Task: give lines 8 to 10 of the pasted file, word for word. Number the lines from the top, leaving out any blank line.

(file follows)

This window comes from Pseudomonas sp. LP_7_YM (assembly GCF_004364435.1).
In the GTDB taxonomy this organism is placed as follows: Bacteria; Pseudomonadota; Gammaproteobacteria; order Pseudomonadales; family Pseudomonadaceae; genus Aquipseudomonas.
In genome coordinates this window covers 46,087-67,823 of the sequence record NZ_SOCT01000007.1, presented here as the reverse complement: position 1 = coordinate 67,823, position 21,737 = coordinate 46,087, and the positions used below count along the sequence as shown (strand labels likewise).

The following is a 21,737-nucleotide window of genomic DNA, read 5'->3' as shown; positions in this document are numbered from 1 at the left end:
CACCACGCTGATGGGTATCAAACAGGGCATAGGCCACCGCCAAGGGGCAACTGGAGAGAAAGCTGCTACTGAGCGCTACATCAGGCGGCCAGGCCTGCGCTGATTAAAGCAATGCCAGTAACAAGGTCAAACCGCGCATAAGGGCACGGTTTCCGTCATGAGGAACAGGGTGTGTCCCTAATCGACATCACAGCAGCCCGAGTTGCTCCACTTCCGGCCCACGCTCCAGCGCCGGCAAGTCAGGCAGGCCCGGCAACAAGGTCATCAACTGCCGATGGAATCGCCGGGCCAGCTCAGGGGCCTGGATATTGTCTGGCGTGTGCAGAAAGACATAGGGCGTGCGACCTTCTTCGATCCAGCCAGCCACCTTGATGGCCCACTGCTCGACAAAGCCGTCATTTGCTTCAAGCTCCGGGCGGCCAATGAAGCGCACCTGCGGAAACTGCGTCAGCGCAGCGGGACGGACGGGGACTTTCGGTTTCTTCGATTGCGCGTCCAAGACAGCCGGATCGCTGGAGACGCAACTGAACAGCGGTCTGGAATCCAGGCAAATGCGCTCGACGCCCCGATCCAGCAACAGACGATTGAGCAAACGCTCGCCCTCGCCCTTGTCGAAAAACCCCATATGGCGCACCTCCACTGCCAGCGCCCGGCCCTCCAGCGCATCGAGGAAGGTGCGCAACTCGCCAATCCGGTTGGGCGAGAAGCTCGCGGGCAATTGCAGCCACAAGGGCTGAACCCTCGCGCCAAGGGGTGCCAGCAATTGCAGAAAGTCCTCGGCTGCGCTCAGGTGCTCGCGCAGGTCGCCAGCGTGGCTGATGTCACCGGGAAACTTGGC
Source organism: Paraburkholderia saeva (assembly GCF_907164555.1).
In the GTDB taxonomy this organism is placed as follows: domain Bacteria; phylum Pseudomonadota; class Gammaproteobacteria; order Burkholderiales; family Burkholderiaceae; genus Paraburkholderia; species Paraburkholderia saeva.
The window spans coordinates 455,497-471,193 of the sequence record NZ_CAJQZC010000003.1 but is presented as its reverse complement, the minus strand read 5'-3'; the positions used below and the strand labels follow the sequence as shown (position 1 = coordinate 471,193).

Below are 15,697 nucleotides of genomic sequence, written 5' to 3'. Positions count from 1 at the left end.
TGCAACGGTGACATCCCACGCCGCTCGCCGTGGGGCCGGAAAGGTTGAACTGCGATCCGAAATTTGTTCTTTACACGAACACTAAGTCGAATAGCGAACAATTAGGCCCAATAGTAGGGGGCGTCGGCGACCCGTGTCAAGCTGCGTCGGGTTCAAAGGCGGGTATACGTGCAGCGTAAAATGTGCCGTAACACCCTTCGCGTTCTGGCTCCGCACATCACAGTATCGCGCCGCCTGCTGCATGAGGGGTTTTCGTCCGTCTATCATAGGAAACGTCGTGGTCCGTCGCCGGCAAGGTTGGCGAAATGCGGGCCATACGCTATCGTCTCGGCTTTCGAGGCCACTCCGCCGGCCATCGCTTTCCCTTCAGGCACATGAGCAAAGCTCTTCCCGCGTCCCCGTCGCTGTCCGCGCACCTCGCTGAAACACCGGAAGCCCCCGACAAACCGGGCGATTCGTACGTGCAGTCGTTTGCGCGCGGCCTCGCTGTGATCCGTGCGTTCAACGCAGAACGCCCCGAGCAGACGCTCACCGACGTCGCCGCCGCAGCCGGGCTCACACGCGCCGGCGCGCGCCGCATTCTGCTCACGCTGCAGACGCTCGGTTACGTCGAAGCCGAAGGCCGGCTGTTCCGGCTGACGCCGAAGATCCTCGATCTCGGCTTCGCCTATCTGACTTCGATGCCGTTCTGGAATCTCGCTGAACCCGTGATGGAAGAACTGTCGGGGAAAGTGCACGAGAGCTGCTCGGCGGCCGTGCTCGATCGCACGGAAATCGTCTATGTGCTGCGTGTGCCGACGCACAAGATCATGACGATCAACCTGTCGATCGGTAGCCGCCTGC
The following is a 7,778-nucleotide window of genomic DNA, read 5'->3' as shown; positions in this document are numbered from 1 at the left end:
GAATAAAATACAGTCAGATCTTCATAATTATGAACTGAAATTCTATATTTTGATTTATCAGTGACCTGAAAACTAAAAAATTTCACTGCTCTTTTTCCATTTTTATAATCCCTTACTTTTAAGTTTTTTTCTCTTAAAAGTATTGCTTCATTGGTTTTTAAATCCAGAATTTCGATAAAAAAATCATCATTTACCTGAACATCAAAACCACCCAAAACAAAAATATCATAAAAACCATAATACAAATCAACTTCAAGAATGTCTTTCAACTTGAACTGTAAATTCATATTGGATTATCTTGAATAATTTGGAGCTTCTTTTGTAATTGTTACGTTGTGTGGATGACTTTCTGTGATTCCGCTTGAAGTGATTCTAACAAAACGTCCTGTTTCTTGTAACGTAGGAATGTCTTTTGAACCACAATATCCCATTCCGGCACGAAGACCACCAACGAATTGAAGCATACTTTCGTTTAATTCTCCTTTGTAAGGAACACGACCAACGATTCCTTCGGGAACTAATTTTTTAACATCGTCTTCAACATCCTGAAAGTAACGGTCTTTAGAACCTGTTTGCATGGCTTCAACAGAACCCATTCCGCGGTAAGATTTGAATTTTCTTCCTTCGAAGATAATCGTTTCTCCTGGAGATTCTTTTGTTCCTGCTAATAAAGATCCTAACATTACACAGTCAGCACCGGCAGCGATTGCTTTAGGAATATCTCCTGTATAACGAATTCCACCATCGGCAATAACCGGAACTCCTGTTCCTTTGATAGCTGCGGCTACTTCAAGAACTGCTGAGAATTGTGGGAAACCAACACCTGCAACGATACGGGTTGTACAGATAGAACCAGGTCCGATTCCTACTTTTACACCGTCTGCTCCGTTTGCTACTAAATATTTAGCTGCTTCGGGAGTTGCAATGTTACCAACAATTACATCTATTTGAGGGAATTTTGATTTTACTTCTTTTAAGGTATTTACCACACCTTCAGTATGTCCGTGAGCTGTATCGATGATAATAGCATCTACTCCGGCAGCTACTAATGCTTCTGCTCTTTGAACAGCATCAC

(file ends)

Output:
The window spans coordinates 455,497-471,193 of the sequence record NZ_CAJQZC010000003.1 but is presented as its reverse complement, the minus strand read 5'-3'; the positions used below and the strand labels follow the sequence as shown (position 1 = coordinate 471,193).

Below are 15,697 nucleotides of genomic sequence, written 5' to 3'. Positions count from 1 at the left end.
TGCAACGGTGACATCCCACGCCGCTCGCCGTGGGGCCGGAAAGGTTGAACTGCGATCCGAAATTTGTTCTTTACACGAACACTAAGTCGAATAGCGAACAATTAGGCCCAATAGTAGGGGGCGTCGGCGACCCGTGTCAAGCTGCGTCGGGTTCAAAGGCGGGTATACGTGCAGCGTAAAATGTGCCGTAACACCCTTCGCGTTCTGGCTCCGCACATCACAGTATCGCGCCGCCTGCTGCATGAGGGGTTTTCGTCCGTCTATCATAGGAAACGTCGTGGTCCGTCGCCGGCAAGGTTGGCGAAATGCGGGCCATACGCTATCGTCTCGGCTTTCGAGGCCACTCCGCCGGCCATCGCTTTCCCTTCAGGCACATGAGCAAAGCTCTTCCCGCGTCCCCGTCGCTGTCCGCGCACCTCGCTGAAACACCGGAAGCCCCCGACAAACCGGGCGATTCGTACGTGCAGTCGTTTGCGCGCGGCCTCGCTGTGATCCGTGCGTTCAACGCAGAACGCCCCGAGCAGACGCTCACCGACGTCGCCGCCGCAGCCGGGCTCACACGCGCCGGCGCGCGCCGCATTCTGCTCACGCTGCAGACGCTCGGTTACGTCGAAGCCGAAGGCCGGCTGTTCCGGCTGACGCCGAAGATCCTCGATCTCGGCTTCGCCTATCTGACTTCGATGCCGTTCTGGAATCTCGCTGAACCCGTGATGGAAGAACTGTCGGGGAAAGTGCACGAGAGCTGCTCGGCGGCCGTGCTCGATCGCACGGAAATCGTCTATGTGCTGCGTGTGCCGACGCACAAGATCATGACGATCAACCTGTCGATCGGTAGCCGCCTGC